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SGreth

Who handles collision detection/response?

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In a client/server archetecture who should handle the collision detection? Consider the following, somewhat complicated, solution. -Each client does their own collision detection of their object (say the space ship they''re flying). -The server does collision detection for all AI objects. -The server does collision detection for all weapons to help prevent client-side hacking. Any comments/ideas on this solution? More importantly, I''m interested to see how everyone else is doing collision detection and response in a client/server environment. Thanks, ~S''Greth

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Guest Anonymous Poster
it is likely that you would want your sever doing only as little as is nessecary to maintain secure connections for players, thusly i would say all calculations should be client side with the sever well, serving.

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In the Unreal Engine, as an example, both sides do it. The server does it authoritatively, however, so the client is just giving the player an approximation of the actual result.

ld

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I was originally going to use that approach but my concerns were the following.

1) If the server doesn''t do collision, how can AI objects do any pre-emptive collision checking.

2) Is it secure to have clients doing their own weapon hit-checking. I could see a quick hack where the client just sends out messages saying "I hit obejct X" even if they didn''t. Of course you could *try* and previent this with encrypted packets and other preventative measures, but they aren''t foolproof.

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quote:
Original post by liquiddark
In the Unreal Engine, as an example, both sides do it. The server does it authoritatively, however, so the client is just giving the player an approximation of the actual result.

ld


That was kind of the approach that I was thinking about. Each client does collision detection for it''s body/hull/object, but when it comes to weapons the server should be the authoritative testing agent for those objects.

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I think that the client should do all of its own collision detection so that it can render the game even when the connection is laggy, but the server should do its own collision detection to prevent hacking, and override the client if the results differ.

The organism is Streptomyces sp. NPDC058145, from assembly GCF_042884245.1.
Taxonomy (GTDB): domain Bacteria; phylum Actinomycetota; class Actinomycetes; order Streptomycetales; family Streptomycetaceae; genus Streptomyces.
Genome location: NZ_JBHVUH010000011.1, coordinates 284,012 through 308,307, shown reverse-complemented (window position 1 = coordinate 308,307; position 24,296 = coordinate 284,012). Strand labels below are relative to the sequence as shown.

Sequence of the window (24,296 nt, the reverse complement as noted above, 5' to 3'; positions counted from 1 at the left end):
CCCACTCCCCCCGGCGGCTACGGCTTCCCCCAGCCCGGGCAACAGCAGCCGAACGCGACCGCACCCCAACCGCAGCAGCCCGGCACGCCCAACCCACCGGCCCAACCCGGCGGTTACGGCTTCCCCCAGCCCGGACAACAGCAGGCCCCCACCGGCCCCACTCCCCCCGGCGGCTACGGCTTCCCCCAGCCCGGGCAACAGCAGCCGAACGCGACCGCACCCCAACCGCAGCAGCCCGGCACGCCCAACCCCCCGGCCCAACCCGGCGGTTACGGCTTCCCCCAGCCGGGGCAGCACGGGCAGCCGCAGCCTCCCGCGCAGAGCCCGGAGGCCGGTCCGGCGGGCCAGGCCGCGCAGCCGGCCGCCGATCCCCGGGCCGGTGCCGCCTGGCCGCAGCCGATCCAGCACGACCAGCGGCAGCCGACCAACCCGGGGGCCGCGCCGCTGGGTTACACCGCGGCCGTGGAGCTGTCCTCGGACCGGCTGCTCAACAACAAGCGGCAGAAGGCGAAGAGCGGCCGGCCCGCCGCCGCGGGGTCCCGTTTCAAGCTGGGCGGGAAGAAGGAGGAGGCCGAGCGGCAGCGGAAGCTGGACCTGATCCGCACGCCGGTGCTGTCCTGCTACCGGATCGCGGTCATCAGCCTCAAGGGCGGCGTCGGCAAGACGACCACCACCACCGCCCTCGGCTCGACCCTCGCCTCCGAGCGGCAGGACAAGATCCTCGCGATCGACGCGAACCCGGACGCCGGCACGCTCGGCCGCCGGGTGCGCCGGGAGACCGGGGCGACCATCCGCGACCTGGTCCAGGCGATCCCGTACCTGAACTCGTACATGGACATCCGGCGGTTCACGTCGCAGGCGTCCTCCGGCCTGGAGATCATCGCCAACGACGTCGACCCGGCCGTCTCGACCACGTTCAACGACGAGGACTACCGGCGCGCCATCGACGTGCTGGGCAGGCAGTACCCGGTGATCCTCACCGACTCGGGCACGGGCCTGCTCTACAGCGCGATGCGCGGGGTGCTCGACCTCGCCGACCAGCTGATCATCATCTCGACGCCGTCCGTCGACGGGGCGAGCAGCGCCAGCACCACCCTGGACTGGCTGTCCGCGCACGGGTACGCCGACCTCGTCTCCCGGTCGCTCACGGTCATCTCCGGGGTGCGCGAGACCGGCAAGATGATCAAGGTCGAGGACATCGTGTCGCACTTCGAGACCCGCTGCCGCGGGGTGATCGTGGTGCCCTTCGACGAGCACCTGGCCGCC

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quote:
Original post by psykr
I think that the client should do all of its own collision detection so that it can render the game even when the connection is laggy, but the server should do its own collision detection to prevent hacking, and override the client if the results differ.


As an example...
With this approach a client would do the collision detection for weapons (to display the special effect of a laser hitting an object...) but the actual damage would be dealt out when the server detects the collision.

this sounds like a good way to do things.

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quote:
Original post by BarnyardMessiah
It''s how the Torque Game Engine works,

and it was good enough for Tribes.


If that''s how Tribes did it then it''s good enoguh for me!
Long live Tribes what a great game.

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Any time the client is allowed to make world state changes, it leads to cheating and stabability problems, much like a peer to peer network game works, and why most people choose client-server now.

The server should do world calculations like hit detection and such to keep the game world data accurate, and send out delta info. The client should do only the amount needed for prediction (i.e. starting with QuakeWorld). Again, it is good if you can let the client do some of the work, but be carefull of cheating.





interNEKO

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